Holocaust Survivor Testimony: Itzchak Biran
Itzchak Biran is one of the six torch lighters who participated in the official opening ceremony of this year's Yom Hashoah (Holocaust Martyrs' and Heroes' Remembrance Day).
Itzchak Biran (Birnbaum) was born in 1935 in the Romanian village of Drăcineț. His mother, Clara Held, and his father, Beniamin Birnbaum, divorced around the time of Itzchak's birth. In June 1941, Itzchak was staying with his uncle, Zelick Held, in the town of Bobivtsi. The night after the Soviet troops retreated, the locals murdered all of the Jews in the village, among them Itzchak's aunt Etel. Itzchak and Zelick hid in the corn fields near their house. The next day, Zelick was also captured and murdered.
As Itzchak was being deported by cart to Transnistria, he ran away in Czernowitz and made his way to his mother's house. In late 1941, Itzchak and Clara were deported to the Mogilev-Podolsk ghetto near the Dniester River, where Itzchak fell ill with typhoid fever. Clara nursed him to recovery, but contracted typhus herself and died in January 1942. Itzchak joined up with a group of Jews hiding in the forests, and helped them by stealing food and goods from the villagers, as well as from factories and trucks loaded with sugar beets. He was sometimes caught and punished by Ukrainian policemen.
In 1944, Itzchak was sent by train to Botoșani, Romania, and placed in an orphanage. Later, he was adopted by a Soviet artillery battalion. When the soldiers were ordered to turn him away, Itzchak made his way to Czernowitz and found his father Beniamin, whom he had never met before, as well as his half-sister, Tova (Gita), born in 1941.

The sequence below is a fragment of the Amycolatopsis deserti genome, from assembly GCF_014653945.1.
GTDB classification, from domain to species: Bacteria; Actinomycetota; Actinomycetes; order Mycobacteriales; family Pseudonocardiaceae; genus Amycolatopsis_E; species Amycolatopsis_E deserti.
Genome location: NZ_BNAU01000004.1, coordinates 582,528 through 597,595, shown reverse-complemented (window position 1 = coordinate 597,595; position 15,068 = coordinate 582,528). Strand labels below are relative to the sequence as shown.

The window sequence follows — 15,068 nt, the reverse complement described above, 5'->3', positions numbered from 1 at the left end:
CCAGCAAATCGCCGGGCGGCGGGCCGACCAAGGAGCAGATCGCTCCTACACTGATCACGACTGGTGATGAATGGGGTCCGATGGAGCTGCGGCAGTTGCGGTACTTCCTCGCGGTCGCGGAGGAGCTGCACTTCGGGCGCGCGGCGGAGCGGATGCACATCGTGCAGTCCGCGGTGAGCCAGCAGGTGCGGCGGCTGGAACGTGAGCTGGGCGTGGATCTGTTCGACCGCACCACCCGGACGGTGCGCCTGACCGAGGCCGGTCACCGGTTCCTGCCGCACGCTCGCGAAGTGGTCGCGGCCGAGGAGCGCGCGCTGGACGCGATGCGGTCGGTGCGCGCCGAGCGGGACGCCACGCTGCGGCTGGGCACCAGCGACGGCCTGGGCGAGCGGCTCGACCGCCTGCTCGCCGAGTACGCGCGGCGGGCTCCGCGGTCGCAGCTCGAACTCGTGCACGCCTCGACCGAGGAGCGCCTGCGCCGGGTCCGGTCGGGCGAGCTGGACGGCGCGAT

In late 1945, the family moved to the city of Bytom, Poland, where Itzchak joined the Dror youth movement and received a strong Zionist education. After attempting to immigrate to Israel in 1947 on the famous Exodus ship with peers from the Dror youth movement, Itzchak eventually arrived in April 1948. He was sent to Afula and then to Kibbutz Ein Harod, where he was integrated among children born at the kibbutz.
In 1953, Itzchak joined the IDF. He became a pilot in the Israeli Air Force, commanded a squadron during the Six Day War, and took part in numerous secret missions. After retiring from the IDF, Itzchak worked as a pilot and aircraft inspector for El Al. In 2000, he went on his last flight – to Warsaw and back: "For me, this was a kind of closure." In recent years, Itzchak has been working for a new project entitled "From Survival to the Skies," aimed at collecting testimonies from IAF veterans who are Holocaust survivors, and integrating their life stories in the teaching curriculum at the Air Force Academy.
Itzchak and Zlila Biran have three daughters, five grandchildren and one great-granddaughter.